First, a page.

Ukrainian Physicists Experiment with Internet Seminars

By & . Published on 26 January 2016 in:
January 2016, News, , ,

In the 20th century, Ukraine held a respected position in the international physics community due to the quality of its research and researchers. However, in the 21st century, the physics community, like much of the rest of Ukraine, is facing many challenges.

In the spring of 2015, a group of Ukrainian physicists sat down to discuss ways to help their colleagues from occupied Donetsk and Luhansk, displaced to other Ukrainian university centers due to the military conflict in the East of Ukraine. Among other options on the table, one was to promote the integration of young researchers into the European scientific community. Besides the obvious intellectual value, better integration has a clear potential for improving the funding prospects. In 2015, Ukraine became, for the first time, a full member of the European Commission grant program, Horizon 2020. While technically, Ukrainian scientists, physicists in particular, can now enjoy the same grant opportunities as the rest of their European colleagues, in reality they are still hindered by many obstacles. A big one is the lack of experience and reputation within the European Commission grant system or, more broadly, lack of day-to-day collaborations with physicists from abroad. An average young researcher or graduate student in Ukraine can download and study any paper from the leading physics journals. However, the odds of him or her being able to attend a live talk given by a foreign physicist are slim. Visits and scientific exchanges occasionally happen, and some exceptional Ukrainian groups are well represented worldwide, but on average, scientific contacts have not yet reached critical intensity. All this creates a very palpable cultural disconnection between Ukrainian scientists and the European scientific community, a situation that should be changed as soon as possible.

Bridging this gap is a complex task that should be approached in many ways. One of them is taken by a pilot program of the Ukrainian Physical Society (UPS) offering internet-seminars with speakers from around the world presenting fresh results to Ukrainian audiences. Internet-seminars (or webinars) are a natural cheap alternative to the physical travel of the speaker. Of course, the question is how effective such an alternative can be, and whether it can actually ensure enough scientific discussion and stimulate people-to-people interactions.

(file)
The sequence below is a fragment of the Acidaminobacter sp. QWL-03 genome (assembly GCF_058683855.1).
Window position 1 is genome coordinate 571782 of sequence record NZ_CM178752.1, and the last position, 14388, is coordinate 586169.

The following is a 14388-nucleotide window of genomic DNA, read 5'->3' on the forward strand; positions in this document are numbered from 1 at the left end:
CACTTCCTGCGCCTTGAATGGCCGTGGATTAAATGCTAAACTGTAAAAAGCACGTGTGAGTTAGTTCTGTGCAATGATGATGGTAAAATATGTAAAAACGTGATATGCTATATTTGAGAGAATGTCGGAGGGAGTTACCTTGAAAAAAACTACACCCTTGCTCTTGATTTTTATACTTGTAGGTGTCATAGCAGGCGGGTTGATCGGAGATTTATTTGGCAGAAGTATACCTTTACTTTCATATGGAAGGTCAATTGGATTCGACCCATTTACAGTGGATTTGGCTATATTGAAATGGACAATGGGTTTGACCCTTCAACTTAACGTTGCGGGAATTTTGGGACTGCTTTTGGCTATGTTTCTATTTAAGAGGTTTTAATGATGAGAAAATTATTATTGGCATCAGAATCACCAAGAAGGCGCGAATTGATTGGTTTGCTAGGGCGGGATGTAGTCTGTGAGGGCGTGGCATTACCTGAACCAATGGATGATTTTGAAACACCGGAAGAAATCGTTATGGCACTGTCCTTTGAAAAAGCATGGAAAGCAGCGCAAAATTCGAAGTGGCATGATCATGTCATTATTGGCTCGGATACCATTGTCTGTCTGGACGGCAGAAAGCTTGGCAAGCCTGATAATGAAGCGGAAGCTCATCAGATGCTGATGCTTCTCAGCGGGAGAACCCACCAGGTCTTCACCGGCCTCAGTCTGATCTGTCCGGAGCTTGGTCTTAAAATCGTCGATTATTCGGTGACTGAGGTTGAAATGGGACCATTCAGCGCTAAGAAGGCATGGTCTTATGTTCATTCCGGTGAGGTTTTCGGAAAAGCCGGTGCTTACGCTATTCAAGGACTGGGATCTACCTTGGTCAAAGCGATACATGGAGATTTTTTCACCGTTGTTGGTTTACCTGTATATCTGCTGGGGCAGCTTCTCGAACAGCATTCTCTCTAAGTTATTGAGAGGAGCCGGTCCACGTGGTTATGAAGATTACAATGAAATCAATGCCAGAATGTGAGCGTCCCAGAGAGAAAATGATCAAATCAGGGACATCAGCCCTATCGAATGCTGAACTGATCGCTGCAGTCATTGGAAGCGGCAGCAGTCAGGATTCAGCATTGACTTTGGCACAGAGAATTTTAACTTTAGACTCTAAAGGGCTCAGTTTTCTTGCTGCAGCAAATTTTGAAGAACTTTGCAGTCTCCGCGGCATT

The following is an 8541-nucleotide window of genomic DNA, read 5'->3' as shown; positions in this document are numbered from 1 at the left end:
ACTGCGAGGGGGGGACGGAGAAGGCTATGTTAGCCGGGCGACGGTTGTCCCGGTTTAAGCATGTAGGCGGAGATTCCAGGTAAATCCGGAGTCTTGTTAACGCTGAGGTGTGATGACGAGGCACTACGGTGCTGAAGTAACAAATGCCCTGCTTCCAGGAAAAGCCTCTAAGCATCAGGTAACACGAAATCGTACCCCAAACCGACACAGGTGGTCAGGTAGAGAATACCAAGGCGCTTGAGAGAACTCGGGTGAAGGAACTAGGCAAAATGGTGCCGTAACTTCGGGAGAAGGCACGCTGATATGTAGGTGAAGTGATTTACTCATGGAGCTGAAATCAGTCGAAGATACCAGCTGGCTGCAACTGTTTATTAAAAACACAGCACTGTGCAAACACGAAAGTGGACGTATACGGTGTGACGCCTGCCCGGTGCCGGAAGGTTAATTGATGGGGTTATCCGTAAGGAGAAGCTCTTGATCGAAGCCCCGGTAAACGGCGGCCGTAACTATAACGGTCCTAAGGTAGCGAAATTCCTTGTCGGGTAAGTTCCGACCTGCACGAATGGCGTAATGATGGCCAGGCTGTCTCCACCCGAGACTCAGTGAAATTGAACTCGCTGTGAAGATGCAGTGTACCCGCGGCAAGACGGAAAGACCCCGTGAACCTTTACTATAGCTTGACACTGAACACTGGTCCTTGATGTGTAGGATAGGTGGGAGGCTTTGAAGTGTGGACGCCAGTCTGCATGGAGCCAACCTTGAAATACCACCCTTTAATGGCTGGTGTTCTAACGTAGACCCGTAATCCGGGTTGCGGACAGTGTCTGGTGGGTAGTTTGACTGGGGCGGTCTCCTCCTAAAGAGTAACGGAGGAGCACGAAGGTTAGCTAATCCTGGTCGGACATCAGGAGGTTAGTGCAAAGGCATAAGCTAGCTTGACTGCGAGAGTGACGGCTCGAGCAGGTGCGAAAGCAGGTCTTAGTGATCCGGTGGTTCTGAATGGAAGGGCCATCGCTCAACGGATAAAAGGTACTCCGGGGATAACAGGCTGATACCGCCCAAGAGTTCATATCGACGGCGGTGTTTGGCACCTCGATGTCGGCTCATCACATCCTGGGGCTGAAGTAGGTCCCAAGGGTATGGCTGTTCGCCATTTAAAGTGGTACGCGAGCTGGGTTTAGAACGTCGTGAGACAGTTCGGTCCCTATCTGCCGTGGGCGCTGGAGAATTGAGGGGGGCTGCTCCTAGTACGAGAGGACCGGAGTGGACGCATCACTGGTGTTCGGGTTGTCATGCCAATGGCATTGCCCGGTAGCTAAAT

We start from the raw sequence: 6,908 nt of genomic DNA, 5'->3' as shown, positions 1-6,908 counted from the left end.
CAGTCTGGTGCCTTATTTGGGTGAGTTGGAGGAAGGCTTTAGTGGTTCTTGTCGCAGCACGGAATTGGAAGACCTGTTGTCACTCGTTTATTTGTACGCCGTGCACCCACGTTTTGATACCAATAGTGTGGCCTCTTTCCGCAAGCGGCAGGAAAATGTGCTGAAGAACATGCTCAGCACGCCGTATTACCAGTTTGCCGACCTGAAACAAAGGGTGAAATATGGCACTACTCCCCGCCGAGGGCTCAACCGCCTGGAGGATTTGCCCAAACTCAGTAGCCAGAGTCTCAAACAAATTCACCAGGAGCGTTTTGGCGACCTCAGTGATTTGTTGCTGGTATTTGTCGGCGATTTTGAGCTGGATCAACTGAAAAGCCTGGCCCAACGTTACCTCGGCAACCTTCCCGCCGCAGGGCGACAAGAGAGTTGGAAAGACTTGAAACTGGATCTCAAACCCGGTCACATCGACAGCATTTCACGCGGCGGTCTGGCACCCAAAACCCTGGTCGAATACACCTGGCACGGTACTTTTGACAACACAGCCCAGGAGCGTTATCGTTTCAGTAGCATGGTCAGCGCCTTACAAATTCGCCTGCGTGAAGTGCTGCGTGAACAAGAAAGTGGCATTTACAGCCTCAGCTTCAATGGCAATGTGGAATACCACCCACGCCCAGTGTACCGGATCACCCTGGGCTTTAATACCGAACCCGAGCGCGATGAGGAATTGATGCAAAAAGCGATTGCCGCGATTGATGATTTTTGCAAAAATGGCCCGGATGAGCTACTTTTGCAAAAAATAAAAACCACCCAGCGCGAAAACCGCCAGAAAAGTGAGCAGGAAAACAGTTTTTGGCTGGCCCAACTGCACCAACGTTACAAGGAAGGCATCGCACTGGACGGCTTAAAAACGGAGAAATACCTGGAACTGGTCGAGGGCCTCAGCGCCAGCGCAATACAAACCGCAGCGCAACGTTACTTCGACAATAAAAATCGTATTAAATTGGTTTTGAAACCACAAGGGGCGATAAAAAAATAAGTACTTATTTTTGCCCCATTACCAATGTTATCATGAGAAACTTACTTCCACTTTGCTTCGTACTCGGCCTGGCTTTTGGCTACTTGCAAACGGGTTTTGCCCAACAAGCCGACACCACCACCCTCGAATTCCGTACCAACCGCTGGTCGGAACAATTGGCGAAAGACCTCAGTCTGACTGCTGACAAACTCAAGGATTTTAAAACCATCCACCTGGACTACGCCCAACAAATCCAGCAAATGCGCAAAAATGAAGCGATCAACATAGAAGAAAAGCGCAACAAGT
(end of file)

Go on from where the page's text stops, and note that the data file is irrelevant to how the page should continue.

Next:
The technical side of a webinar organisation is well developed. UPS teamed up with the American Physical Society (APS) that generously offered its own webinar platform for the program. Using the platform, the speaker presents from his/her office, while the seminar attendees see the slides on-line and with a live audio stream. A video stream of the speaker can also be used. Questions can be asked during and after the presentation.

Notably, the most interesting aspect of a webinar is not the presentation technology but the way in which the attendees are encouraged to participate and devote their full attention to the talk. However, webinars do not provide the social interaction that is associated with attending a live seminar in person. There are also many potential distractions during a webinar. The UPS solution to the distraction problem is to offer two levels of participation in the seminars. The core audience of the talk gathers in a dedicated auditorium where the slides are projected on a large screen and people find themselves in a familiar seminar setting. The rest of the audience can join on-line. Ideally, the job of the organisers is to make sure that the core audience is composed of researchers who know the subject and can interact with the speaker effectively. People in the core audience bear the main load of the discussion, while the on-line participants may join in asking questions if they wish to do so.

The first few seminars of the series have shown that a double-tier organisation of a webinar seems to work well and produces a better interactivity. UPS now plans to continue the series to popularise it and increase participation. Eventually the goal of the program is to trigger a proliferation of on-line seminars in Ukrainian institutions. With the technical details worked out during the pilot program, it will become easy to start a local seminar series and concentrate on inviting the best speakers in the world working in a given field. Such seminars will certainly bring Ukrainian physicists one step closer to their European colleagues. How decisive will this step be? Quoting a wonderful theorist M. I. Dyakonov, “the key aspect of the future is that it is unpredictable.” (

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